Six paintings sold! Carey pumped her arms overhead and swayed to Kenny Rogers’ “The Gambler.” Apropos. Her gamble on an unknown artist had paid off. Humming, Carey locked the gallery and set the alarm. The mess and champagne bottles could wait. Besides, a seat at Soboba’s Casino’s poker table, and a couple of martinis, would top off her night perfectly.
Except for the smokers loitering outside the dance clubs, the street was empty. The theater wasn’t out as yet. If she’d locked up an hour ago, she could have begged a lift to her car. Carey’s footsteps echoed on the pavement. The long walk to the dirt parking lot was unappealing, but tonight finding parking at all was pure luck.
After six blocks, the arts district merged with a once-stylish neighborhood awaiting gentrification. Carey’s feet rebelled in her narrow, new boots. But there it was, right after the fire hydrant—a cobbled alley she knew was a shortcut.
Carey hesitated at the entrance. During daylight hours this was just your typical graffitied alley, but after dark it was, well, dark.
“Mommy, look! A Black baby!” bellowed my four-year-old son, Silas, in a volume characteristic of all children his age. “He’s so cuuuute!”
I felt my insides immediately freeze, unsure whether to be mortified or not. Outwardly, I kept idling my shopping cart along the grocery store aisle, being careful not to quicken or slow my pace, eyes pretending to look around for the brand of ground thyme I like but can never remember before stealing a glance at the woman wearing the tiny baby in a carrier. We couldn’t have looked more different. She was tall; I am short, not even able to reach the lone packet of Red Star yeast she effortlessly extracted from the top shelf and dropped into her cart. She had shimmering dark caramel skin; I have pasty, dull skin with freckles. She had thick African braids bundled up like a crown on her head, making her look even taller; I have thin brown hair that clings to my head like it’s afraid to go out into the world.Continue reading The Black Baby by Kelly I. Hitchcock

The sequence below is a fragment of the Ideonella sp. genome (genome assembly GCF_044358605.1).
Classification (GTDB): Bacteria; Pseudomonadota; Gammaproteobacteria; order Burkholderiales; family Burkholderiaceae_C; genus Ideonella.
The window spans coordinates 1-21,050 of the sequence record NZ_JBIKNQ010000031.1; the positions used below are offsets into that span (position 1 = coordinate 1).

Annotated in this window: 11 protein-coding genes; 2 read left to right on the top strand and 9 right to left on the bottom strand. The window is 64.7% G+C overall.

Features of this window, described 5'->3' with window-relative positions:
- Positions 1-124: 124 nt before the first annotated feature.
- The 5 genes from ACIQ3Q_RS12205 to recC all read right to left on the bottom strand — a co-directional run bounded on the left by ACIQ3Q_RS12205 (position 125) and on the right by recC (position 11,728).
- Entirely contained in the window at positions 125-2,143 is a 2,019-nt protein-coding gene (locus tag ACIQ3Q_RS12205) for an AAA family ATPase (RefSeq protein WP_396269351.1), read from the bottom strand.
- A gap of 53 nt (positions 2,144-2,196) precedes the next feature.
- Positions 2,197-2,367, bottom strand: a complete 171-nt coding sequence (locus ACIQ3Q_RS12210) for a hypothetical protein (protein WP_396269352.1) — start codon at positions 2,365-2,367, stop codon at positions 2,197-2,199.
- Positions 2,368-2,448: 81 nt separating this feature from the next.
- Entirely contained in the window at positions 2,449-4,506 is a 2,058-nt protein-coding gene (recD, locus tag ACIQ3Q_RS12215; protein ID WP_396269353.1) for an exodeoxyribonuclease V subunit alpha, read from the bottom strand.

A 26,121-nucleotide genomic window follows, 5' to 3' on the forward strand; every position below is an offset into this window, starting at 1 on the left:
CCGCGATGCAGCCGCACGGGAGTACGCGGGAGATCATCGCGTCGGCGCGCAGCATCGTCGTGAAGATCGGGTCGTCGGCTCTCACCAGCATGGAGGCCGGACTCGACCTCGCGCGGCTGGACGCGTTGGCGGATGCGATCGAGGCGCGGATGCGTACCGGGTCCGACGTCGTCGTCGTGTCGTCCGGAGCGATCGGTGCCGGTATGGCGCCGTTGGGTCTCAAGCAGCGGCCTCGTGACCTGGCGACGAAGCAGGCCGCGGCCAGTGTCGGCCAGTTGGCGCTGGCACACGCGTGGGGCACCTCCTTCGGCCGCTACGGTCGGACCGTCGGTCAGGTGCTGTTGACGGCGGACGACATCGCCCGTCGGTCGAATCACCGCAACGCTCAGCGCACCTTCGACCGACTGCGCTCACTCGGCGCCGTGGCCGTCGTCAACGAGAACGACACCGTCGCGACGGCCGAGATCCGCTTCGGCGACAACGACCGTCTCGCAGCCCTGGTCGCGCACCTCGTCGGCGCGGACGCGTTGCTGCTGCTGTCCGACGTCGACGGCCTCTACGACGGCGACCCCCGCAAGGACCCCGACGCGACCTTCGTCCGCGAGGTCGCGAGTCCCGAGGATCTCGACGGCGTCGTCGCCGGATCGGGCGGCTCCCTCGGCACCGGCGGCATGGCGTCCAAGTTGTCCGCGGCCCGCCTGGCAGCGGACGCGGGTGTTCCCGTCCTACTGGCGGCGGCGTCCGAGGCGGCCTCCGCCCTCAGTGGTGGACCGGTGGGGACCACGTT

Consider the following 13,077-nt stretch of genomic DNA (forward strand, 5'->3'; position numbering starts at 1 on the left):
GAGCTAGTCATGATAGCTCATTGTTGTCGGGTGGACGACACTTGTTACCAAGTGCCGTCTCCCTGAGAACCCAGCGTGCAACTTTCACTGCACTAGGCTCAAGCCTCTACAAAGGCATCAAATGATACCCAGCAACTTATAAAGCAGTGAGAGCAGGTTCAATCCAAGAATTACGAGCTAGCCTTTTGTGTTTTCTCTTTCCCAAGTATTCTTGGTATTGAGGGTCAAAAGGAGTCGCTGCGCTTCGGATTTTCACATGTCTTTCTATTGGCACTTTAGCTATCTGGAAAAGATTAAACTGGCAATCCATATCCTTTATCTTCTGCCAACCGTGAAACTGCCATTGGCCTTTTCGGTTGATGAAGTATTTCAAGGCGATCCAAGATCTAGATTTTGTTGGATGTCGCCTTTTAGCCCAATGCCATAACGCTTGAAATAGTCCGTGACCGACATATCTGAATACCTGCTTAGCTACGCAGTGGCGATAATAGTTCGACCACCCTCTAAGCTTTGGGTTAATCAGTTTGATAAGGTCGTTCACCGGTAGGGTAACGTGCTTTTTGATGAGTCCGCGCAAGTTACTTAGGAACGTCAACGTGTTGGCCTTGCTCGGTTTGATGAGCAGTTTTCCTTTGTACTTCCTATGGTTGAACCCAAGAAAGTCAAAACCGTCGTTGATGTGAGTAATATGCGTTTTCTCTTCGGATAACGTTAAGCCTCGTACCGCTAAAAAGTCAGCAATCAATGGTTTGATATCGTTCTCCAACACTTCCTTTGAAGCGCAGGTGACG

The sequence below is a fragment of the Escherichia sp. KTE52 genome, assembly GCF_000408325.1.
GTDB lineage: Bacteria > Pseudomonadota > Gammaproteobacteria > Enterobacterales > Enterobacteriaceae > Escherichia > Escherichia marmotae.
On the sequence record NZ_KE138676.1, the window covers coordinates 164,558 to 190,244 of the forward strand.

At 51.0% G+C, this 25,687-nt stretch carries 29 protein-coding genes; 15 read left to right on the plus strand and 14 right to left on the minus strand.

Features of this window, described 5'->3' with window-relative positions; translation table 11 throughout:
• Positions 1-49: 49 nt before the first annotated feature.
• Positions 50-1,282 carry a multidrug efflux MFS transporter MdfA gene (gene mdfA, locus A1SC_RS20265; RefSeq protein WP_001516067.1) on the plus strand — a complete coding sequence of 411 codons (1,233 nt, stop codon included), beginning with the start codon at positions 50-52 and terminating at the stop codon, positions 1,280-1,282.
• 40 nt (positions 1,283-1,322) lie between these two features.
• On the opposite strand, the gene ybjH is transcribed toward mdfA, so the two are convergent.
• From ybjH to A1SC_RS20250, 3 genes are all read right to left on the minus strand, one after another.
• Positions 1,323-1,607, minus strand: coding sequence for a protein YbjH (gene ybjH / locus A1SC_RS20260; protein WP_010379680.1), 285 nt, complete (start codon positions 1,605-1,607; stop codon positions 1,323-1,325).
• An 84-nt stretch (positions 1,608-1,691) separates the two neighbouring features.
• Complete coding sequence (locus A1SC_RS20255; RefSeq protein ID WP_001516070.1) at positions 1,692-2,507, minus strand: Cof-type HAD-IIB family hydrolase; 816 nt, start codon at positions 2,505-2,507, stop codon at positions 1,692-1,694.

“What kind of dog is that?”
“Naah—they don’t come in black.”
“Well, that’s what she is. Recessive gene.”
“Huh? No, she’s a mutt, Lady. You got gypped.”
“Oh, all right—I’ll tell you the truth. She’s an Arcanian Bat Hound.”
“Wow! Really? I’ve never seen one before. Uh—where’d you get her?”
“I had to import her, got special permits and all. Arcania doesn’t export them normally.”
“I bet. Uh—where’s Arcania?”
“Eastern Europe. Tiny country. You’ve never heard of it, right?
“That’s because it’s a shadow state—keeps its existence a secret.”
A man with strange memories lived a few years ago. He may still be alive; I couldn’t say. We haven’t spoken in years and I’ve heard he doesn’t live in Belize anymore. I don’t have a current address.
He was a man who always dressed well. Always wore smart clothes. Fashionable, but not in the day’s fashion. A step to the side of whatever the current trend was.
A fastidious man, his hair was always groomed; face studiously clean-shaven when he didn’t have a beard or mustache. When he had either, it was always crisply trimmed.